homonym

[ hom-uh-nim ]
/ ˈhɒm ə nɪm /

noun

Phonetics. a word pronounced the same as another but differing in meaning, whether spelled the same way or not, as heir and air; a homophone (def. 1).
a word that is both a homophone and a homograph, that is, exactly the same as another in sound and spelling but different in meaning, as chase “to pursue” and chase “to ornament metal.”
(loosely) a word of the same written form as another but of different meaning and usually origin, whether pronounced the same way or not, as bear “to carry; support” and bear “animal” or lead “to conduct” and lead “metal;” a homograph.
Obsolete. a namesake.
Biology. a name given to a species or genus that has already been assigned to a different species or genus and that is therefore rejected.

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Origin of homonym

First recorded in 1635–45; from Latin homōnymum, from Greek homṓnymon, neuter of homṓnymos homonymous

synonym study for homonym

1-3. Three similar terms— homophone, homograph, and homonym —designate words that are identical in pronunciation, spelling, or both, while differing in meaning and usually in origin.
Homophones (“same” + “sound”) are different words that sound alike, whether or not they are spelled alike. Thus pair “two of a kind,” pare “cut off,” and pear, the fruit, are homophones because they sound exactly the same, even though each is spelled differently. But bear “carry or support” and bear, the animal, are homophones that not only sound alike but are also spelled alike.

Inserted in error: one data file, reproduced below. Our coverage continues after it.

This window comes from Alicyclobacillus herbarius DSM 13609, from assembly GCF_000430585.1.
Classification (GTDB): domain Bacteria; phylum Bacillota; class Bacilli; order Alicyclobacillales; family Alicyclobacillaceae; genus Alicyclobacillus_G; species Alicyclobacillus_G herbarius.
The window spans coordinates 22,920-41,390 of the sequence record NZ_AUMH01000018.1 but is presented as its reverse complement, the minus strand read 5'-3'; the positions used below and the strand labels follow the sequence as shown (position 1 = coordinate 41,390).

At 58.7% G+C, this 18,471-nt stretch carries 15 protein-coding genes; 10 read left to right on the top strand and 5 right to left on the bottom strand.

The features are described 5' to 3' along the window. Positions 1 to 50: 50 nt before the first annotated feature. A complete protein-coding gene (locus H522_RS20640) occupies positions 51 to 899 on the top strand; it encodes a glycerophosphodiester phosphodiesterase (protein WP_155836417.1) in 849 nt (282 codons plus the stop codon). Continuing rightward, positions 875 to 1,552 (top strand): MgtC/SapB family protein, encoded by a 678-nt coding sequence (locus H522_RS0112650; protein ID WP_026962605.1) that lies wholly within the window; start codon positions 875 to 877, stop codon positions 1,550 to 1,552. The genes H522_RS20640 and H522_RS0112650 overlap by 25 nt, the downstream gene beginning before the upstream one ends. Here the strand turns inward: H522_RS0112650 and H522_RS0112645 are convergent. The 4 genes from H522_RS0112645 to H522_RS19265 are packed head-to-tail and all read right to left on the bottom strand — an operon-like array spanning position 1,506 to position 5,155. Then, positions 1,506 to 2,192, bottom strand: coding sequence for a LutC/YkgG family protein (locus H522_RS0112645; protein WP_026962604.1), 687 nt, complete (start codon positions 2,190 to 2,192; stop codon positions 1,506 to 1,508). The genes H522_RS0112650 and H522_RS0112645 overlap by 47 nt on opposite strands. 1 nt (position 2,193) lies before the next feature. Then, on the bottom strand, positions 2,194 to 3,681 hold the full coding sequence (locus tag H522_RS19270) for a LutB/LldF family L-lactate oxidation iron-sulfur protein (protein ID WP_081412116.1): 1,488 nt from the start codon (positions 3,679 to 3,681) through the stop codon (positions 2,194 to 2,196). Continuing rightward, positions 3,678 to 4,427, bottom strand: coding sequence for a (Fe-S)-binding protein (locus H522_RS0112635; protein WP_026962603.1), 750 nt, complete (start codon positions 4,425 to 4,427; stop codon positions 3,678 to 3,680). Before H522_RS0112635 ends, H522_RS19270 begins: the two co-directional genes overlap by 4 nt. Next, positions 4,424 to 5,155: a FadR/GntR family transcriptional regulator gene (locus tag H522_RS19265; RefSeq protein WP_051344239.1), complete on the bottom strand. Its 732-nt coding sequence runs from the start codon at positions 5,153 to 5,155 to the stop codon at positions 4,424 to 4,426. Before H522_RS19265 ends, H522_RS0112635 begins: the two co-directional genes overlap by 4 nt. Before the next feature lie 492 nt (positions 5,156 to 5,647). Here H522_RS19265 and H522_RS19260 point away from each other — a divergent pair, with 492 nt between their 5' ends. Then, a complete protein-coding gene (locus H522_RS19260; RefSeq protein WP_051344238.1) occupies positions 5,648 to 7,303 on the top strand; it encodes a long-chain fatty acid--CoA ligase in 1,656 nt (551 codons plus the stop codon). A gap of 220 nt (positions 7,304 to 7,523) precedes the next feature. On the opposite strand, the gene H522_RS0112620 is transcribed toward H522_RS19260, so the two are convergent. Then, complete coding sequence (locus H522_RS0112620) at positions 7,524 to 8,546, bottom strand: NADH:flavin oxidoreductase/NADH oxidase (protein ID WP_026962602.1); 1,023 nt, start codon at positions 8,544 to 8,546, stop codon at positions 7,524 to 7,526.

Homographs (“same” + “writing”) are different words that are spelled the same but may or may not have the same pronunciation. The homographs sound “noise,” sound “healthy,” and sound, “a body of water,” for example, are spelled and pronounced the same way. However, words with the same spelling but different pronunciations are also homographs. Familiar examples are the pairs row [roh] /roʊ/ “line” and row [rou] /raʊ/ “fight” as well as sewer [soo-er] /ˈsu ər/ “conduit for waste” and sewer [soh-er] /ˈsoʊ ər/ “person who sews.” Their identical spellings define them as homographs no matter how they are said.
The word homonyms (“same” + “names”) is, strictly speaking, either a synonym for homophones or a name for words that are at once homophones and homographs —alike in both spelling and pronunciation—such as the two words spelled b-e-a-r and the three spelled s-o-u-n-d. As a practical matter, however, the terms homophone, homograph, and homonym are often distinguished from one another by the contexts in which they are found. Homophone and homograph —the first focused on sound and the second on spelling—appear primarily in technical or academic writing, where fine distinctions are important. The more familiar word homonym, heard in classrooms from early grades on, has become an all-inclusive term that describes not only words that are both homophonic and homographic, but words that are either one or the other. In common parlance, then, words that sound alike, look alike, or both, can be called homonyms.

OTHER WORDS FROM homonym

hom·o·nym·ic, adjectivehom·o·nym·i·ty, noun

WORDS THAT MAY BE CONFUSED WITH homonym

homograph, homonym , homophone (see synonym study at the current entry)
Dictionary.com Unabridged Based on the Random House Unabridged Dictionary, © Random House, Inc. 2020

HOMEWORK HELP

What is a homonym?

A homonym is a word that has a different meaning than another word but is pronounced the same or spelled the same or both.